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Social networks: how much do they influence our lifestyle?

social networks and lifestyles
Social networks: how much do they influence our lifestyle?

Social networks today play a significant role in our lives, a role that goes far beyond mere entertainment. Undoubtedly, compared to just 10 years ago, the way we communicate, socialize, collaborate, have fun, share content, and inform ourselves in general has changed.

Consider, for example, the job opportunities that have emerged with the growth of online communities and influencers. A striking case is that of Chiara Ferragni, who started her journey as a fashion blogger with The Blond Salad in 2009 and now collaborates with high fashion houses, appears in magazines worldwide, and has participated in a TV series available on Amazon Prime dedicated to her private life (as was previously the case for the Kardashians family but in the television world). Another fundamental aspect to consider today is the marketing and advertising tools offered by various platforms to companies, but it is especially the possibility of creating and nurturing relationships that constitutes the real strength of social networks. Moreover, the consequences of the pandemic crisis that began in 2019 have certainly intensified the importance of the functions performed by these platforms in our daily lives.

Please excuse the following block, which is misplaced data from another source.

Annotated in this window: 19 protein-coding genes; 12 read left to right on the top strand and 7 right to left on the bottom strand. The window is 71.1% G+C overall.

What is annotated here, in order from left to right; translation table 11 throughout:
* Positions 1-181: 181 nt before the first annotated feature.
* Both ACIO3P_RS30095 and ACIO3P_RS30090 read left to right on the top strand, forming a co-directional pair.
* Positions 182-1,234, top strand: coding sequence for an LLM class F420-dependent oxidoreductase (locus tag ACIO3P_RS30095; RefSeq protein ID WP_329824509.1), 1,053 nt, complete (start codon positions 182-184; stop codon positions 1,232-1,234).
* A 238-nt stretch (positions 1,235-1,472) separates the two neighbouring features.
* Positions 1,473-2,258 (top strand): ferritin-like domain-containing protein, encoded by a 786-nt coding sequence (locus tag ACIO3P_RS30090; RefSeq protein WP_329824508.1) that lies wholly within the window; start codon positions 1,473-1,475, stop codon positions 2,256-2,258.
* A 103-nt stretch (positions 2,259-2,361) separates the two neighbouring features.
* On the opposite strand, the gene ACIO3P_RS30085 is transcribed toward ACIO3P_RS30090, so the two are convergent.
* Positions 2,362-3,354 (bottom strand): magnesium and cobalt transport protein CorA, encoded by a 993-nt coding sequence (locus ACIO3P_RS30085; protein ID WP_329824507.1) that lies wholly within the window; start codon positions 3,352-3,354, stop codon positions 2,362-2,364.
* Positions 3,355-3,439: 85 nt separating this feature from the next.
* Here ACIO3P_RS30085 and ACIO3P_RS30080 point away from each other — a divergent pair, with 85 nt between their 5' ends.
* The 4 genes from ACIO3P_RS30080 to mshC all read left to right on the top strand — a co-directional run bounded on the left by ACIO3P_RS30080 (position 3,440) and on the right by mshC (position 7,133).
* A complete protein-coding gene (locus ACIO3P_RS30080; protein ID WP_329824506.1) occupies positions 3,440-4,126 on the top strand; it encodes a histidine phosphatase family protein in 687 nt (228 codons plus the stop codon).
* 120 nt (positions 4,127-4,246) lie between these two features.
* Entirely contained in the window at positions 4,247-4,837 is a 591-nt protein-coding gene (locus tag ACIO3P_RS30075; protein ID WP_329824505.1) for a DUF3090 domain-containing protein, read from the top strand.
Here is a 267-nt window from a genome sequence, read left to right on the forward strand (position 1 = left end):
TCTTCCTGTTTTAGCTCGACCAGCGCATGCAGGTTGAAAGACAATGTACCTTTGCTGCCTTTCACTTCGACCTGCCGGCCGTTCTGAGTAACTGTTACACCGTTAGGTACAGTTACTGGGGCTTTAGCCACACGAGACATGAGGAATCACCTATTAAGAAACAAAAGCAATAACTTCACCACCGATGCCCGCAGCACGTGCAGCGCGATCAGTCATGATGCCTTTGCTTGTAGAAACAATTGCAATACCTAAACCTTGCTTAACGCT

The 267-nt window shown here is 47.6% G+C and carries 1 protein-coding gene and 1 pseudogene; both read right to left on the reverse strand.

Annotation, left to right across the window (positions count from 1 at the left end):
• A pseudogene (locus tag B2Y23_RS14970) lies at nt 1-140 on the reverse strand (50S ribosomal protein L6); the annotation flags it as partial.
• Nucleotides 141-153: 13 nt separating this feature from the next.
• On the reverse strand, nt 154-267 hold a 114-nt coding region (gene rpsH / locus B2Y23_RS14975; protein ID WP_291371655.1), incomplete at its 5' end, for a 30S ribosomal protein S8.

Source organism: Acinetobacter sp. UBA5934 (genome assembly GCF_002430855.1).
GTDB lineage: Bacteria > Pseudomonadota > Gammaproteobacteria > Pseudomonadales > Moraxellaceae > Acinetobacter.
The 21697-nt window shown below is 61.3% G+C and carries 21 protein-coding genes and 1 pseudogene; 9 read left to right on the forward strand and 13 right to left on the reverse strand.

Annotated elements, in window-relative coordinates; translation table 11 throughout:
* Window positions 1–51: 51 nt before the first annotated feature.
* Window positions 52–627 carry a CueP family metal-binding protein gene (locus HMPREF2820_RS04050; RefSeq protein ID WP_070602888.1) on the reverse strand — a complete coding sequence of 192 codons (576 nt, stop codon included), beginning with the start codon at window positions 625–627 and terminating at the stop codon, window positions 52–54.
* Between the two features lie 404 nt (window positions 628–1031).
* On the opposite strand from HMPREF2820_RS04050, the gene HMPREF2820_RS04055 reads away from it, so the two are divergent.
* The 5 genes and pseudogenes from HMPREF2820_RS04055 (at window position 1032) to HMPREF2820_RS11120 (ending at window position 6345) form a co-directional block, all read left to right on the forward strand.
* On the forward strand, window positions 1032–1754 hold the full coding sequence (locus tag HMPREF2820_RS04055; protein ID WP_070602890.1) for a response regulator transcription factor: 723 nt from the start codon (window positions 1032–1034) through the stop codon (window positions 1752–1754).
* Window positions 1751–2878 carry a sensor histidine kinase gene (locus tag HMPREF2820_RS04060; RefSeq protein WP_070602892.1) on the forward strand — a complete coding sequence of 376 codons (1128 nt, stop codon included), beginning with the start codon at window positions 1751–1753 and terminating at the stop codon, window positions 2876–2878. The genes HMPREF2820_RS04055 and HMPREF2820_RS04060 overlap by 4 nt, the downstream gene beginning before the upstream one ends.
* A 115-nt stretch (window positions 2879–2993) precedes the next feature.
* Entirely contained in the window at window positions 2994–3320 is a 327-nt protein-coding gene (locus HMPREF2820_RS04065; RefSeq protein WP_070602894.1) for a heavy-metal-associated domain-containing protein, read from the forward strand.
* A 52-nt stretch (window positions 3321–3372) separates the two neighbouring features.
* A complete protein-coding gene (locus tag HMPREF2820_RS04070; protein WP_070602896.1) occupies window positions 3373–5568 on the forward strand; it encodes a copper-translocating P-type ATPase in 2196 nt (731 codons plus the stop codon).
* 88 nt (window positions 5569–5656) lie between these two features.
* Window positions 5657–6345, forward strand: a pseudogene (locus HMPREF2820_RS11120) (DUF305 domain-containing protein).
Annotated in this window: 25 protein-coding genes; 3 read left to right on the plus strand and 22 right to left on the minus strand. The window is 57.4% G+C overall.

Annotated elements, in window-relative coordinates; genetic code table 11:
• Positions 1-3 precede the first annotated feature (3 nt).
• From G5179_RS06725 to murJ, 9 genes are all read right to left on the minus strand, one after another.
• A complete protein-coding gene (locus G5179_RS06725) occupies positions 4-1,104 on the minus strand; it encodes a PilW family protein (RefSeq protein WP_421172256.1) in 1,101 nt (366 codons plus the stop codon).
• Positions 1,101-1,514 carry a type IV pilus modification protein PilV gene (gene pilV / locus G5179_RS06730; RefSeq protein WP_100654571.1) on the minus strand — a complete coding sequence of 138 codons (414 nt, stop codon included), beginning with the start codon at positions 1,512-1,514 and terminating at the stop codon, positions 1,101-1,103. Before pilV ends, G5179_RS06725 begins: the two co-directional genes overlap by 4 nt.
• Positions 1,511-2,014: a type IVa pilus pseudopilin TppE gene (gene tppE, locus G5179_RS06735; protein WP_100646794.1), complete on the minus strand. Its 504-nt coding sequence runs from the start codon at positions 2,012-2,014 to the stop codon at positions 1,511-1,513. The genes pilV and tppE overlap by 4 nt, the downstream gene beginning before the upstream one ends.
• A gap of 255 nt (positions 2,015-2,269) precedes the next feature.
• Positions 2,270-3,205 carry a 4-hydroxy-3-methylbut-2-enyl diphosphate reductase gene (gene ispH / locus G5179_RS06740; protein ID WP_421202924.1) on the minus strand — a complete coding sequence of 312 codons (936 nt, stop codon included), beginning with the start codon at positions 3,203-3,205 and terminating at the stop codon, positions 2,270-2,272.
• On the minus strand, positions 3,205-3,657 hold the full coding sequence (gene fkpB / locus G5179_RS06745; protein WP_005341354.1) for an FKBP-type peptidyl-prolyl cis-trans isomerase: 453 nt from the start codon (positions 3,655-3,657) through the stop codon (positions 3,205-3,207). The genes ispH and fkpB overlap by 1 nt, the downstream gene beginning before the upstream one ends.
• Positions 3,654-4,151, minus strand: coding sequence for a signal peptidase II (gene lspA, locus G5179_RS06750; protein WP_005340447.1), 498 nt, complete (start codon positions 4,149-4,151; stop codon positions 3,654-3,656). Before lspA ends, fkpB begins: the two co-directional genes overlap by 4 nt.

I analyzed the data from some recently published research regarding the use of social networks and then related the emerging data to the knowledge acquired during my studies in the field of communication. Below are some observations.


Communication is a need

Communication is in the DNA structure of human beings. The need to communicate verbally or non-verbally is an unconscious and biological necessity: humans cannot not communicate. Undoubtedly, the social world largely manages to accommodate this need. If we think about it, from a psychological point of view, the high number of likes and messages received makes us feel more appreciated.


fomo - fear of missing out

We fear missing out on something important, and for this reason, we try to stay constantly updated on the activities of others. The anxiety of being excluded from new experiences and important events is called F.O.M.O. (Fear of missing out) and is one of the most widespread disorders in the modern era. Indeed, having the fear of missing out on "something," we are led to spend as much time as possible on social networks, careful not to miss any notifications.

Evidently, compared to a few years ago, the time we spend on social networks has significantly increased. Certainly, the Covid situation has changed the daily life of the average user, especially in countries that were subjected to lockdown.


AND EMILI specializes in development and strategic consulting for digital channels.

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How much time do we spend on social media?

According to Famemass research on the global situation, the average time spent on social media continues to rise. The latest statistics show that globally, people spend an average of 2 hours and 32 minutes per day on social media in 2021. This represents a 7-minute (5%) increase in daily time spent on social media from 2020 and an increase of more than an hour (69%) per day since 2012.